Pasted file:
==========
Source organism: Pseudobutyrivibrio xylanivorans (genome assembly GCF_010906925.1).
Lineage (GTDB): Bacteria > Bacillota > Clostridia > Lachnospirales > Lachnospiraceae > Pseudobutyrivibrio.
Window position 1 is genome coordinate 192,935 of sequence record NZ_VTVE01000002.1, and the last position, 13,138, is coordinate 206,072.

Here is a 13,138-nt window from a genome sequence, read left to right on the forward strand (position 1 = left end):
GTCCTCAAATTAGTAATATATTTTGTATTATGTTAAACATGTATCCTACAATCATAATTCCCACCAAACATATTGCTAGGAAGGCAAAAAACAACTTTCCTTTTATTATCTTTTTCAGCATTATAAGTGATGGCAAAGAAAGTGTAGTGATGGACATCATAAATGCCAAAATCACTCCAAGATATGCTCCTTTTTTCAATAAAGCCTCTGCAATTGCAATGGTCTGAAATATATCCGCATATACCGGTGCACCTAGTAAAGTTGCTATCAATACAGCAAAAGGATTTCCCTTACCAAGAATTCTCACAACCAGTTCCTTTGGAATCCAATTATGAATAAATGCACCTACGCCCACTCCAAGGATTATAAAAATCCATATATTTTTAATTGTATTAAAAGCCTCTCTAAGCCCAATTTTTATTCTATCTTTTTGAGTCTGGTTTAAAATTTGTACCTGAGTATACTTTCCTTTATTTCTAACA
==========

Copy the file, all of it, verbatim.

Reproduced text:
Source organism: Pseudobutyrivibrio xylanivorans (genome assembly GCF_010906925.1).
Lineage (GTDB): Bacteria > Bacillota > Clostridia > Lachnospirales > Lachnospiraceae > Pseudobutyrivibrio.
Window position 1 is genome coordinate 192,935 of sequence record NZ_VTVE01000002.1, and the last position, 13,138, is coordinate 206,072.

Here is a 13,138-nt window from a genome sequence, read left to right on the forward strand (position 1 = left end):
GTCCTCAAATTAGTAATATATTTTGTATTATGTTAAACATGTATCCTACAATCATAATTCCCACCAAACATATTGCTAGGAAGGCAAAAAACAACTTTCCTTTTATTATCTTTTTCAGCATTATAAGTGATGGCAAAGAAAGTGTAGTGATGGACATCATAAATGCCAAAATCACTCCAAGATATGCTCCTTTTTTCAATAAAGCCTCTGCAATTGCAATGGTCTGAAATATATCCGCATATACCGGTGCACCTAGTAAAGTTGCTATCAATACAGCAAAAGGATTTCCCTTACCAAGAATTCTCACAACCAGTTCCTTTGGAATCCAATTATGAATAAATGCACCTACGCCCACTCCAAGGATTATAAAAATCCATATATTTTTAATTGTATTAAAAGCCTCTCTAAGCCCAATTTTTATTCTATCTTTTTGAGTCTGGTTTAAAATTTGTACCTGAGTATACTTTCCTTTATTTCTAACA